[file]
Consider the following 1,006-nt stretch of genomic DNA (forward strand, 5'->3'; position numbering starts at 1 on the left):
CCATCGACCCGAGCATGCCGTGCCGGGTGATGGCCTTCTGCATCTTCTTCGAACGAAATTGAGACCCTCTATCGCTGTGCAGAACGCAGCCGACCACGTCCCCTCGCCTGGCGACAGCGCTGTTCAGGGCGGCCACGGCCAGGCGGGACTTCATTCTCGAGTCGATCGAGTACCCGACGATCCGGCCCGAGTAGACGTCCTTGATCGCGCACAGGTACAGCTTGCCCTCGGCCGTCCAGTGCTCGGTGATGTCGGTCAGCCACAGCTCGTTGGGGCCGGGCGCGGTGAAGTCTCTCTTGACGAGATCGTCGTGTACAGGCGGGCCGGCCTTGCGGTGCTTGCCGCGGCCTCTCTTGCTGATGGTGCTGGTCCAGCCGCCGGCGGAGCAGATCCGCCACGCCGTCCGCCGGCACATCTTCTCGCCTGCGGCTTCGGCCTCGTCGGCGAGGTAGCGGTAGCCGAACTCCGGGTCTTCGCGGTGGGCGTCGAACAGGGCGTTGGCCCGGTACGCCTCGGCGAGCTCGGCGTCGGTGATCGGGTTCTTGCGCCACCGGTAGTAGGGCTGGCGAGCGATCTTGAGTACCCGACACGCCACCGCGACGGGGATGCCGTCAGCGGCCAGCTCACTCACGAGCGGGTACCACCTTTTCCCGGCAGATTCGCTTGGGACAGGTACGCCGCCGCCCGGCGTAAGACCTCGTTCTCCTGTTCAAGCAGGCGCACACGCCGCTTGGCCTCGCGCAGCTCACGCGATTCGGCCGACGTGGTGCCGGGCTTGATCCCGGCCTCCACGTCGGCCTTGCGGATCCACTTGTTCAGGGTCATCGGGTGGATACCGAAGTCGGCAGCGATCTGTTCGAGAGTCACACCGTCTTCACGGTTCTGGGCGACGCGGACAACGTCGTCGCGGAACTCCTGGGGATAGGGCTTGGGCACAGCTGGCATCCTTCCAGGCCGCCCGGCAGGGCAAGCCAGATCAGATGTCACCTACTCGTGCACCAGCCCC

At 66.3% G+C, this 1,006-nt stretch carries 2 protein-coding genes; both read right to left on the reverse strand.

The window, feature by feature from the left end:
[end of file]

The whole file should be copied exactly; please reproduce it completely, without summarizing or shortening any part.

Consider the following 1,006-nt stretch of genomic DNA (forward strand, 5'->3'; position numbering starts at 1 on the left):
CCATCGACCCGAGCATGCCGTGCCGGGTGATGGCCTTCTGCATCTTCTTCGAACGAAATTGAGACCCTCTATCGCTGTGCAGAACGCAGCCGACCACGTCCCCTCGCCTGGCGACAGCGCTGTTCAGGGCGGCCACGGCCAGGCGGGACTTCATTCTCGAGTCGATCGAGTACCCGACGATCCGGCCCGAGTAGACGTCCTTGATCGCGCACAGGTACAGCTTGCCCTCGGCCGTCCAGTGCTCGGTGATGTCGGTCAGCCACAGCTCGTTGGGGCCGGGCGCGGTGAAGTCTCTCTTGACGAGATCGTCGTGTACAGGCGGGCCGGCCTTGCGGTGCTTGCCGCGGCCTCTCTTGCTGATGGTGCTGGTCCAGCCGCCGGCGGAGCAGATCCGCCACGCCGTCCGCCGGCACATCTTCTCGCCTGCGGCTTCGGCCTCGTCGGCGAGGTAGCGGTAGCCGAACTCCGGGTCTTCGCGGTGGGCGTCGAACAGGGCGTTGGCCCGGTACGCCTCGGCGAGCTCGGCGTCGGTGATCGGGTTCTTGCGCCACCGGTAGTAGGGCTGGCGAGCGATCTTGAGTACCCGACACGCCACCGCGACGGGGATGCCGTCAGCGGCCAGCTCACTCACGAGCGGGTACCACCTTTTCCCGGCAGATTCGCTTGGGACAGGTACGCCGCCGCCCGGCGTAAGACCTCGTTCTCCTGTTCAAGCAGGCGCACACGCCGCTTGGCCTCGCGCAGCTCACGCGATTCGGCCGACGTGGTGCCGGGCTTGATCCCGGCCTCCACGTCGGCCTTGCGGATCCACTTGTTCAGGGTCATCGGGTGGATACCGAAGTCGGCAGCGATCTGTTCGAGAGTCACACCGTCTTCACGGTTCTGGGCGACGCGGACAACGTCGTCGCGGAACTCCTGGGGATAGGGCTTGGGCACAGCTGGCATCCTTCCAGGCCGCCCGGCAGGGCAAGCCAGATCAGATGTCACCTACTCGTGCACCAGCCCC

At 66.3% G+C, this 1,006-nt stretch carries 2 protein-coding genes; both read right to left on the reverse strand.

The window, feature by feature from the left end: